Perhaps you should also. However .. that applies to each of us, especially from a scientific point of view. I do detect in your words a sense that you consider yourself a superior source of information, not to insult you, but just to tell you that your word means as much to me as mine to you, in general it will be only easily confirmed facts that will influence either of us, as our opinions are merely our own opinions, and I consider my sources of knowledge and my own peer group equal to yours. We are all 'weightless,' Chris, without gravity.
Last edited by warmingwarmingwarming on Mon May 08, 2017 10:24 pm, edited 1 time in total.
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Re: Blackholes: Accretion Vs Expulsion

Postby Ann » Mon May 08, 2017 10:22 pm

warmingwarmingwarming wrote:
Where do you reference that what you say is the consensus position?


Wikipedia is as good a source of the consensus position as anything, since Wikipedia is written and edited by a large number of users.

Wikipedia wrote:

There is a strong consensus among cosmologists that the universe is flat and will continue to expand forever.[2][3]


The sources that Wikipedia links to are these:

Will the Universe expand forever?

What is the Ultimate Fate of the Universe?

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Re: Blackholes: Accretion Vs Expulsion

Postby warmingwarmingwarming » Mon May 08, 2017 10:25 pm

Ann wrote:
warmingwarmingwarming wrote:
Where do you reference that what you say is the consensus position?


Wikipedia is as good a source of the consensus position as anything, since Wikipedia is written and edited by a large number of users.

Wikipedia wrote:

There is a strong consensus among cosmologists that the universe is flat and will continue to expand forever.[2][3]


The sources that Wikipedia links to are these:

Will the Universe expand forever?

What is the Ultimate Fate of the Universe?

Ann


Ann there is considerable garbage written in Wikipedia. I do use it often as a first quick reference, but go far beyond.
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Re: Blackholes: Accretion Vs Expulsion

Postby warmingwarmingwarming » Mon May 08, 2017 10:27 pm

Ann wrote:
warmingwarmingwarming wrote:
Where do you reference that what you say is the consensus position?


Wikipedia is as good a source of the consensus position as anything, since Wikipedia is written and edited by a large number of users.

Wikipedia wrote:

There is a strong consensus among cosmologists that the universe is flat and will continue to expand forever.[2][3]


The sources that Wikipedia links to are these:

Will the Universe expand forever?

What is the Ultimate Fate of the Universe?

Ann


Will you find this in Wikipedia, Ann?

"Off to Infinity in Finite Time."
Donald Saari and Zihong Xia.

http://www.ams.org/notices/199505/saari-2.pdf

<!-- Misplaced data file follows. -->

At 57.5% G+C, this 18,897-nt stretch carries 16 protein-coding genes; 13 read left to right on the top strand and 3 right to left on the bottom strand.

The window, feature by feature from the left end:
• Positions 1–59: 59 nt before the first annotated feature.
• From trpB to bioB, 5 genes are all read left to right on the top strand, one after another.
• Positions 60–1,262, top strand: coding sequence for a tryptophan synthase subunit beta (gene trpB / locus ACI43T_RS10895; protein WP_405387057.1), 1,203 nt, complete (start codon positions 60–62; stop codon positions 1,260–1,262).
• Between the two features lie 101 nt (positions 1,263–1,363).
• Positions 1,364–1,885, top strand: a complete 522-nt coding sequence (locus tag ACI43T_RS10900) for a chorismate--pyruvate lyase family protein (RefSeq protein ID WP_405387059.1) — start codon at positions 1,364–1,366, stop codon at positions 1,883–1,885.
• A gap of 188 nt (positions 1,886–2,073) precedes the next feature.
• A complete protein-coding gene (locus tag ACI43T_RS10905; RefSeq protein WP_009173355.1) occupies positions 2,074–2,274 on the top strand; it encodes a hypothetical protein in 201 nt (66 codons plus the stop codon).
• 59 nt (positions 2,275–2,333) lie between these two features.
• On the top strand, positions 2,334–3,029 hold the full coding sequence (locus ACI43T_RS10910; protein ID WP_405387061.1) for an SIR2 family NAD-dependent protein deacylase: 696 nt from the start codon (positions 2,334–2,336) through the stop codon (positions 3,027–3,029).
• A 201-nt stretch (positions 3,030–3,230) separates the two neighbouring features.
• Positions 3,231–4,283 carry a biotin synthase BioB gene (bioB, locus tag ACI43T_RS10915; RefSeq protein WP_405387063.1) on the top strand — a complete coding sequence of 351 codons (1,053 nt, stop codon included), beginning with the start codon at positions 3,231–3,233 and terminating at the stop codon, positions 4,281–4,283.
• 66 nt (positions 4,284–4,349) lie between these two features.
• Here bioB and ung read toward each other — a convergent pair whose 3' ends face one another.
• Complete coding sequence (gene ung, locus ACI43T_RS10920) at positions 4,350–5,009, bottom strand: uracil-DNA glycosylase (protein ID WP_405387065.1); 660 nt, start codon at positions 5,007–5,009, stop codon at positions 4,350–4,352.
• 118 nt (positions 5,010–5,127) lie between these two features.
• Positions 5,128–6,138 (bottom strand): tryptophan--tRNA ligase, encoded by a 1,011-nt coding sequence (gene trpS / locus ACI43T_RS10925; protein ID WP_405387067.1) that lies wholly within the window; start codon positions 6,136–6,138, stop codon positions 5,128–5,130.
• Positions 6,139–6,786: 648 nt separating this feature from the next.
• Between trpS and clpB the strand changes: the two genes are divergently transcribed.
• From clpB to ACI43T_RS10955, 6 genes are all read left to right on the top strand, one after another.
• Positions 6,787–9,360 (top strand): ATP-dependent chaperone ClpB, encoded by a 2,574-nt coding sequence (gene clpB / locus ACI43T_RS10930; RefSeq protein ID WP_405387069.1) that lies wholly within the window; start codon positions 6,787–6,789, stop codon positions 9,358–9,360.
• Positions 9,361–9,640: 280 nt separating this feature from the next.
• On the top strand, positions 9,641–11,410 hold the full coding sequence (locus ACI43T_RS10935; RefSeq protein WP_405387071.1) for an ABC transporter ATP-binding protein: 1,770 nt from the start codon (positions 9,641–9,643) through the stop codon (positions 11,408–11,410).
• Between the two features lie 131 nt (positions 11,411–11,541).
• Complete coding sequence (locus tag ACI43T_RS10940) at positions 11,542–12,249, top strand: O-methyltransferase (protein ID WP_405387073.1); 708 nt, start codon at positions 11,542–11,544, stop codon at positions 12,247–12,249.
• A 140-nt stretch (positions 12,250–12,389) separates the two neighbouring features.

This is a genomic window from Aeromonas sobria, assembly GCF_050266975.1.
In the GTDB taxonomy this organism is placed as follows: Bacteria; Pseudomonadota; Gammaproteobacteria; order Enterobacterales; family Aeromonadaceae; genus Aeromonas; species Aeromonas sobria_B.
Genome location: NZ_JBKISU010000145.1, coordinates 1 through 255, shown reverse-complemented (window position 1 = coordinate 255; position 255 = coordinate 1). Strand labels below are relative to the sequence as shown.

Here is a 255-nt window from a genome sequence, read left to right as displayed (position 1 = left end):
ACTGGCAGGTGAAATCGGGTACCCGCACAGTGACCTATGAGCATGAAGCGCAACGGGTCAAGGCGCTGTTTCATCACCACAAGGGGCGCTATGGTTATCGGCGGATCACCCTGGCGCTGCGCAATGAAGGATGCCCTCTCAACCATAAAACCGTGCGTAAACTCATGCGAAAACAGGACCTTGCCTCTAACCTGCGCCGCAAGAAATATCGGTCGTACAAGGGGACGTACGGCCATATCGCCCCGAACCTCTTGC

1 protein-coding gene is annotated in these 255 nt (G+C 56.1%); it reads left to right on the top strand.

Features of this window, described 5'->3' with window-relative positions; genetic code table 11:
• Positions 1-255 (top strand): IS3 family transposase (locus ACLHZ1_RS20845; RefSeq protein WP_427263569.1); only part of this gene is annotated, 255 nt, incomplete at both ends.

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Re: Blackholes: Accretion Vs Expulsion

Postby Chris Peterson » Mon May 08, 2017 10:34 pm

warmingwarmingwarming wrote:Ann there is considerable garbage written in Wikipedia. I do use it often as a first quick reference, but go far beyond.

For scientific information, Wikipedia ranks as high as the best encyclopedias in terms of quality and accuracy, and is much more current. It is one of the highest quality sources of information on scientific topics available. You can have a very high degree of confidence you are getting good information. The presence of "garbage" in scientific articles is virtually non-existent. Furthermore, scientific articles are almost always heavily referenced and footnoted, allowing you to move on to primary sources if you so desire.
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Re: Blackholes don't bite

Postby Chris Peterson » Mon May 08, 2017 10:38 pm

warmingwarmingwarming wrote:I do detect in your words a sense that you consider yourself a superior source of information.

As a trained scientist actively working in astronomical fields, I am, in fact, an excellent and generally reliable source of information for many of the topics we discuss here. I make it a point to limit my technical input to areas where I have expertise or a fair degree of knowledge.
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Re: Blackholes don't bite

Postby warmingwarmingwarming » Mon May 08, 2017 10:43 pm

Chris Peterson wrote:
warmingwarmingwarming wrote:I do detect in your words a sense that you consider yourself a superior source of information.

As a trained scientist actively working in astronomical fields, I am, in fact, an excellent and generally reliable source of information for many of the topics we discuss here. I make it a point to limit my technical input to areas where I have expertise or a fair degree of knowledge.